Longhorn Fairy Shrimp

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Longhorn Fairy Shrimp

Branchinecta longiantenna

Listed:September 19, 1994
Family:Branchinectidae (Freshwater shrimp)
Description:Delicate elongate bodies, large stalked compound eyes, no carapace, and 11 pairs of swimming legs.
Habitat:Clear to turbid grass-bottomed vernal pools in grasslands and clear-water pools in sandstone depressions.
Food:Algae, bacteria, protozoa, rotifers, and bits of detritus.
Reproduction:Eggs are dropped to the pool bottom or remain in the brood sac until the female dies and sinks.
Threats:Loss of habitat.


Branchinecta longiantenna (longhorn fairy shrimp), a member of the family Branchinectidae, was described from specimens collected at Souza Ranch in the Kellogg Creek watershed, about 22 mi (35 km) southeast of the city of Concord, Contra Costa County.

The earliest known collections of the longhorn fairy shrimp were made in 1937. It ranges in size from 0.5-0.8 in (12.1-20.8 mm). This species differs from other branchinectids in that a portion of the distal segment of its antennae is flattened in the antero-posterior plane rather than the latero-medial plane.


The longhorn fairy shrimp has been observed from late December until late April.


The longhorn fairy shrimp inhabits clear to turbid grass-bottomed vernal pools in grasslands and clear-water pools in sandstone depressions. All vernal pools inhabited by this species are filled by winter and spring rains and may remain inundated until June. The water in grassland pools inhabited by this species has very low conductivity, total dissolved solids, and alkalinity.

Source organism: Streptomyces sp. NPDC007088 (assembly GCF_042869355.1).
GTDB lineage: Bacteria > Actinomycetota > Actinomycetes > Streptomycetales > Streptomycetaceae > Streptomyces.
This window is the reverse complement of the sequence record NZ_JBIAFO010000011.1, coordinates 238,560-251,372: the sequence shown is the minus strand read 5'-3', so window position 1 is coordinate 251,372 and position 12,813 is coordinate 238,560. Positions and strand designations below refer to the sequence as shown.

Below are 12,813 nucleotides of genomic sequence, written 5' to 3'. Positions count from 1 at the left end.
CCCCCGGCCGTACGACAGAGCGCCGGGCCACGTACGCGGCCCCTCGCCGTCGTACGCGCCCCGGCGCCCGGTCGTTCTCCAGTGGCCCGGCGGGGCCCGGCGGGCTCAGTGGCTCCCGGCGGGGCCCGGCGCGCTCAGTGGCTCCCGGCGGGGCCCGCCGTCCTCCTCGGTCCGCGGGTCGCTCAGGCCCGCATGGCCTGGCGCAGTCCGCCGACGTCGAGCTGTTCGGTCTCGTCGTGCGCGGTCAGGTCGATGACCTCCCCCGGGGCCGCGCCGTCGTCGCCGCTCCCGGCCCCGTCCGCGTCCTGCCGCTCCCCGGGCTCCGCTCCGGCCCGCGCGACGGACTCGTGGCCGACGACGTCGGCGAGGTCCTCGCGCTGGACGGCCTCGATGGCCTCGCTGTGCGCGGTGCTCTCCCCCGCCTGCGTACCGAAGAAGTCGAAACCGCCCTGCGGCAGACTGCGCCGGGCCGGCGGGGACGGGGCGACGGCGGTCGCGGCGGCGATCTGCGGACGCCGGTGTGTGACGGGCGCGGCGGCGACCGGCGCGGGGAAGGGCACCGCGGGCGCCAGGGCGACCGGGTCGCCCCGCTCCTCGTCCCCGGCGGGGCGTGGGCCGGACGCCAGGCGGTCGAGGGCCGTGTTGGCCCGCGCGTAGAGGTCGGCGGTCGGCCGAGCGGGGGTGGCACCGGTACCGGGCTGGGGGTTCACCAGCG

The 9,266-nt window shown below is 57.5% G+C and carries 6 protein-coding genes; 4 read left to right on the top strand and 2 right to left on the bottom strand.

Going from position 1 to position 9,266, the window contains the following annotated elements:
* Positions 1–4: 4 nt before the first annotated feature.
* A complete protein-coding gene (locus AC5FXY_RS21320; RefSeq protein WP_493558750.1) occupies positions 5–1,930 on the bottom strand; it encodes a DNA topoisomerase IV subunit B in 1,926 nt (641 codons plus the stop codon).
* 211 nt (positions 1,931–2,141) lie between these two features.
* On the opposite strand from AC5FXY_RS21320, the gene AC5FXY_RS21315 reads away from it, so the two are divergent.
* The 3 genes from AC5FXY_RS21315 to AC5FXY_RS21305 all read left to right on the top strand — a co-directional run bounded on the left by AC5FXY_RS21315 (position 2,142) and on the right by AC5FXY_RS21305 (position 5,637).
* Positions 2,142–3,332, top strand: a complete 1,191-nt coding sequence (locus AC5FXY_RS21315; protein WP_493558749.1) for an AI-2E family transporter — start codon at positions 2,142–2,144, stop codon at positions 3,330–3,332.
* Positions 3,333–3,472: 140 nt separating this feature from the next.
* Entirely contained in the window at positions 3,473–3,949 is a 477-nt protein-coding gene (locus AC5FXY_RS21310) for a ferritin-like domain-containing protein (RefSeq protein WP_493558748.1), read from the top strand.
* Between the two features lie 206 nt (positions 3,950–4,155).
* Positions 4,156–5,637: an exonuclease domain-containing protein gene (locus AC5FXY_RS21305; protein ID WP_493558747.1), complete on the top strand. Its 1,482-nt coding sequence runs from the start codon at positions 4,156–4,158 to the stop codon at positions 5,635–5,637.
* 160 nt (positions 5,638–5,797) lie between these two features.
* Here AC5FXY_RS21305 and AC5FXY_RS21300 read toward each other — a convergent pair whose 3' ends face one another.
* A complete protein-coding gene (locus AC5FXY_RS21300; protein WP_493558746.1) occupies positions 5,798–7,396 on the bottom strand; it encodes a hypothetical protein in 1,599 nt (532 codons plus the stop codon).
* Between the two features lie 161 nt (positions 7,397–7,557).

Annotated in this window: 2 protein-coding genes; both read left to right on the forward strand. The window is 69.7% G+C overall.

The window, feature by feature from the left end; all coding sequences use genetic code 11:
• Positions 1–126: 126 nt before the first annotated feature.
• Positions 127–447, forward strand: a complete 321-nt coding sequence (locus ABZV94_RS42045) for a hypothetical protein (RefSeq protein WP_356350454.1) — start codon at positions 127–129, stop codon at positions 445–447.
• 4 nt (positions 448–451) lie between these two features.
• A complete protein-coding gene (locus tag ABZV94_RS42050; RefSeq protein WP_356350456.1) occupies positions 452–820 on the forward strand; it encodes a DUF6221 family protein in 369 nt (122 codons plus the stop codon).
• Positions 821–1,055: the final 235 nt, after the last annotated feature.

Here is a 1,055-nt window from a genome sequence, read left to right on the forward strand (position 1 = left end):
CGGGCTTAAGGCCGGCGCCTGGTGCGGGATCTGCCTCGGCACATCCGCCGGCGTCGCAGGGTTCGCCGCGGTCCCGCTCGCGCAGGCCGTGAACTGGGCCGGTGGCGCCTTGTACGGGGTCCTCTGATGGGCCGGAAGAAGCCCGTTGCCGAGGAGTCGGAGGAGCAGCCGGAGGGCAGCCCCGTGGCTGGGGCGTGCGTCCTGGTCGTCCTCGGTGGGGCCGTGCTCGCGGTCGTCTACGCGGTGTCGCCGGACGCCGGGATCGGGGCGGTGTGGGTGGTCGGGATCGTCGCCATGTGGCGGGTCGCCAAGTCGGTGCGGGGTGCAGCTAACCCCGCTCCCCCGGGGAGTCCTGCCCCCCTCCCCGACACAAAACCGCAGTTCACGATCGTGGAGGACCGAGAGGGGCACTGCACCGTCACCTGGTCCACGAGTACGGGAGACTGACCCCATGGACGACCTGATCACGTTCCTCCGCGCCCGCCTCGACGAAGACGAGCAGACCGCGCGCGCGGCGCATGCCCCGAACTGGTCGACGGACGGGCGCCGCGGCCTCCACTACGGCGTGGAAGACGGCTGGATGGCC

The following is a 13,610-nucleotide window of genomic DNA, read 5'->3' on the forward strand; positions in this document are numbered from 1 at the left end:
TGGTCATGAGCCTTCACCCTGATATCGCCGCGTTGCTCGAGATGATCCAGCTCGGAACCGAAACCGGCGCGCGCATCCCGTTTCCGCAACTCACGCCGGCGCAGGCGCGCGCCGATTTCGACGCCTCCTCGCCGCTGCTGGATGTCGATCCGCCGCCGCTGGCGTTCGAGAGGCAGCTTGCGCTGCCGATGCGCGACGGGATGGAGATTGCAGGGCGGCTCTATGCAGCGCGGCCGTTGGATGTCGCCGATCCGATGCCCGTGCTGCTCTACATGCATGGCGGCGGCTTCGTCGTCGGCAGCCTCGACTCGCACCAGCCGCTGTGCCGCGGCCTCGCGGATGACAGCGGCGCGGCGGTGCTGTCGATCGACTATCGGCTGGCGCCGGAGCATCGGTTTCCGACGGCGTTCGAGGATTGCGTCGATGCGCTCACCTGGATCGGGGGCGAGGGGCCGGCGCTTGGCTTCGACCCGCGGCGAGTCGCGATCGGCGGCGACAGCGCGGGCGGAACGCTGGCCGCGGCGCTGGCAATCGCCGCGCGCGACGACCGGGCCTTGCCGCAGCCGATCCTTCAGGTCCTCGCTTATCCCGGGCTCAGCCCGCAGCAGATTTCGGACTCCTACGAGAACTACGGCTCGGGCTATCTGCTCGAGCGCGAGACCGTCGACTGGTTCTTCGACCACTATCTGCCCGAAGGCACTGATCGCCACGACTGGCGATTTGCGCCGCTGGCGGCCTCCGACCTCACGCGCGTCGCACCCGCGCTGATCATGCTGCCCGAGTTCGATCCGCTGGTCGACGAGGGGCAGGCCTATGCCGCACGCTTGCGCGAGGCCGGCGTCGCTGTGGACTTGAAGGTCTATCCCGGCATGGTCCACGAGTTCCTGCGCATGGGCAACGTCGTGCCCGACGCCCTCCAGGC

This species is known only from four disjunct populations along the eastern margin of the central coast range from Concord, Contra Costa County south to Soda Lake in San Luis Obispo County: the Kellogg Creek watershed, the Altamont Pass area, the western and northern boundaries of Soda Lake on the Carrizo Plain, and Kesterson National Wildlife Refuge in the Central Valley.


Other vernal pools located in San Luis Obispo County, including most of the known populations of the longhorn fairy shrimp, are located in subdivided areas with constructed roads and lots for sale and development. To date, some of the sites have been cleared and continued habitat loss is ongoing or impending. The Coastal Branch Phase II (Coastal Aqueduct) of the State Water Project, proposed by the California Department of Water Resources, annually would convey 70,000 acre-feet (86 billion l) of water from the Delta region of California to San Luis Obispo and Santa Barbara Counties. It is unclear if this source of water would allow urban development of the Soda Lake area, however, the longhorn fairy shrimp and the vernal pool fairy shrimp may be adversely affected by commercial development made possible by this project.

Conservation and Recovery

The longhorn fairy shrimp is known from habitats in Kesterson National Wildlife Refuge. This federally owned habitat should be strictly protected against any threatening influences. The longhorn fairy shrimp also occurs in habitat secured by the Nature Conservancy, a private conservation organization. Other critical habitats are on privately owned land and are severely threatened by various human activities, particularly residential development. The largest of the privately owned habitats should be protected. This could be done by acquiring the land and establishing ecological reserves, or by negotiating conservation easements with the landowners. The known populations of the long-horn fairy shrimp should be monitored, and research undertaken into its biology and habitat needs.


U. S. Fish and Wildlife Service
Sacramento Fish and Wildlife Office Federal
2800 Cottage Way, Room W-2605
Sacramento, California 95825-1846
Telephone: (916) 414-6600
Fax: (916) 460-4619

U. S. Fish and Wildlife Service Regional Office
Division of Endangered Species
Eastside Federal Building
911 N. E. 11th Ave.
Portland, Oregon 97232-4181
Telephone: (503) 231-6121


U.S. Fish and Wildlife Service. 19 Sept. 1994. "Endangered and Threatened Wildlife and Plants; Determination of Endangered Status for the Conservancy Fairy Shrimp, Longhorn Fairy Shrimp, and the Vernal Pool Tadpole Shrimp; and Threatened Status for the Vernal Pool Fairy Shrimp." Federal Register http://www.cdpr.ca.gov/docs/es/estext/fr091994.txt

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Longhorn Fairy Shrimp

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